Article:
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The US stock market just logged its best month since October 2011, amid a decline on Friday.
This month, stocks went positive for the year, regaining the losses incurred during the sharp drops in August and September. The benchmark S&P 500 and the blue-chip Dow both gained ~8% during the month, while the Nasdaq rallied 9.4%.
First, Friday’s scoreboard:
Dow:17,663.54, -92.26, (-0.52%)S&P 500: 2,079.36, -10.05, (-0.48%) Nasdaq: 5,053.75, -20.53, (-0.40%)
And now, the day’s top stories:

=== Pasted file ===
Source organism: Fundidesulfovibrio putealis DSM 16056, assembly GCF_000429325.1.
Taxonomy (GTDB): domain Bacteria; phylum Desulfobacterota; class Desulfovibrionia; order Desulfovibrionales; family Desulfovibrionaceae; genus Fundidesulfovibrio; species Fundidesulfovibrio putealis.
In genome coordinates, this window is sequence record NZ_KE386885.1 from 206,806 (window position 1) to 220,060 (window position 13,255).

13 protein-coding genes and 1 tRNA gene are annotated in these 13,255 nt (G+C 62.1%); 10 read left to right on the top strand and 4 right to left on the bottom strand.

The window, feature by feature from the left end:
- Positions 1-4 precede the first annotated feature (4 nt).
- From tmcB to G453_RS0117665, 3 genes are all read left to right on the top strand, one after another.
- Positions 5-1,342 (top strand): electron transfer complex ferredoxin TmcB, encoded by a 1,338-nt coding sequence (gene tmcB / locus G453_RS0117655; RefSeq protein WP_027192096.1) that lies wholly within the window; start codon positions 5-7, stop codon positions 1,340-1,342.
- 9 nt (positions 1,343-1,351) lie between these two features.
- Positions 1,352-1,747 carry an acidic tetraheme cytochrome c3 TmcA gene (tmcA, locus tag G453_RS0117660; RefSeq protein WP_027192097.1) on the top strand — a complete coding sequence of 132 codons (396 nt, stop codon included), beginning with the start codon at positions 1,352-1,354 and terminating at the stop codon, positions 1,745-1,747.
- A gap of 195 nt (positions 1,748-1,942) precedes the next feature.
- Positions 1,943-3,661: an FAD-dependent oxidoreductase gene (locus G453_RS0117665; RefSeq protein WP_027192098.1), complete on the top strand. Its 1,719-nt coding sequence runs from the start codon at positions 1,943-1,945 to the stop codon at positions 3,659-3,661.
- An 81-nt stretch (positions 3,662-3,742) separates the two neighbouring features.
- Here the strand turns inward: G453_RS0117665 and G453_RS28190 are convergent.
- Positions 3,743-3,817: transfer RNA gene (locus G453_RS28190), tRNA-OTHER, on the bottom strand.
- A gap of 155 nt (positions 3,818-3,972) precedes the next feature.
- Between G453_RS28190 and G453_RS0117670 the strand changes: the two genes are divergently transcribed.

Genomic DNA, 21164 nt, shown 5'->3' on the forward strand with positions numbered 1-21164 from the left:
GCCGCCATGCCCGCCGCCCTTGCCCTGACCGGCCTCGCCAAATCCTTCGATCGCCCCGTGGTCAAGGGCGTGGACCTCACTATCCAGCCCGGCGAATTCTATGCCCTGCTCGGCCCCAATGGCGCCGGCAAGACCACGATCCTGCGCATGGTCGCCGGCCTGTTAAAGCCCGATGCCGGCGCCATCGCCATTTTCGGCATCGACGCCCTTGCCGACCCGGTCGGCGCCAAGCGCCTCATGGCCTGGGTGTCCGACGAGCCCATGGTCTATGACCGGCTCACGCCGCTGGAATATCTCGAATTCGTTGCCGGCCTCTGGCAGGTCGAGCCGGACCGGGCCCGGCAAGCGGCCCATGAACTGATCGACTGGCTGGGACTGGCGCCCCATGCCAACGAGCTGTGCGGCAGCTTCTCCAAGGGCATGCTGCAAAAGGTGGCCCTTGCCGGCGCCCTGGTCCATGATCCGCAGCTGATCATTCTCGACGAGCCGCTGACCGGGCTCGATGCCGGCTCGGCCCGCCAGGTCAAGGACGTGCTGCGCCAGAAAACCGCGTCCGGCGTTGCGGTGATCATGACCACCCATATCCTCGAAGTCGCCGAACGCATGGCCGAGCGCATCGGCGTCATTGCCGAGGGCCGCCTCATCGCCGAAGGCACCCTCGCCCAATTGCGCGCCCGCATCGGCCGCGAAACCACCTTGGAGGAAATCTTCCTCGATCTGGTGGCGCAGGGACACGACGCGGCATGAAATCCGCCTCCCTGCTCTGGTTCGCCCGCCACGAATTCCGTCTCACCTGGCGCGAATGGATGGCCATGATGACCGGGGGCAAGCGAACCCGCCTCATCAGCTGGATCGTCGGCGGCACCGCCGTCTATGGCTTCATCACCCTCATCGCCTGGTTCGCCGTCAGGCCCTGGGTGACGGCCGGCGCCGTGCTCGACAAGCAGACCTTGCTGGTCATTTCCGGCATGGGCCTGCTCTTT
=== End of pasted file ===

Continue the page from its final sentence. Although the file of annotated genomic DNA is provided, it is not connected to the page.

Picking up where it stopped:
Some investors spent their entire morning on the phone with hedge fund manager Bill Ackman, as he defended his investment in Valeant Pharmaceuticals. Following a Citron Research report last week that alleged the company operated an Enron-like fraud, Ackman’s Pershing Square lost about $1.5 billion on paper as Valeant shares tumbled. The main takeaways from the four-hour call that started around 9:00 a.m. ET were that, the company has sophisticated investors; it’s a victim of bad PR; CEO Mike Pearson is the best person to run the company; Valeant shares have an 89% upside (shares fell ~15% Friday); and, specialty pharmacies are good for America. Before the call, Herbalife – a company that Ackman bet publicly against – released a one-sentence statement that read, “I hope Bill Ackman has done more research on Valeant than he did on Herbalife, Target, Borders, and JC Penny (sic)”. Ouch. Also before the call, Valeant announced it was ending its relationship with Philidor, the specialty pharmacy at the heart of the accusations. Citron had alleged that Valeant used Philidor to create ghost transactions and boost its sales numbers. “We have lost confidence in Philidor’s ability to continue to operate in a manner that is acceptable to Valeant,” Pearson said in a statement. Here come more allegations: Citron Research tweeted that it would release an update on Monday “dirtier than anyone has reported!!” Some economic data: The University of Michigan’s consumer confidence index rose in October to 90, less than the forecast for 92.5. The Survey of Consumers’ Richard Curtin noted that confidence rebounded among lower income households, and fell among households in the top third of income distribution due to financial market concerns. The Chicago purchasing manager’s index was 56.2, the highest since January. The survey of manufacturers and servicers in the region offered some relief amid a slowdown in manufacturing output. “Production led the latest increase, jumping just under 20 points to 63.4, while New Orders also rose sharply, leaving both at the highest since the start of the year,” the report said. Wage growth bounced back. The latest employment-cost index (ECI) from the Bureau of Labor Statistics on Friday showed that wages for American workers rose by 0.6% in the third quarter, after a 0.2% gain in Q2. Personal income and spending each rose 0.1% in September, missing the forecasts for 0.2%. Core personal consumption expenditures, a measure of inflation, rose 0.1% month-on-month and 1.4% year-over-year. The US oil rig count fell for a ninth straight period this week, by 16 to 578, according to driller Baker Hughes. Thanks to the oil crash, there are now 1,004 less oil rigs than there were a year ago. The combined count of oil and gas rigs fell by 12 to 775.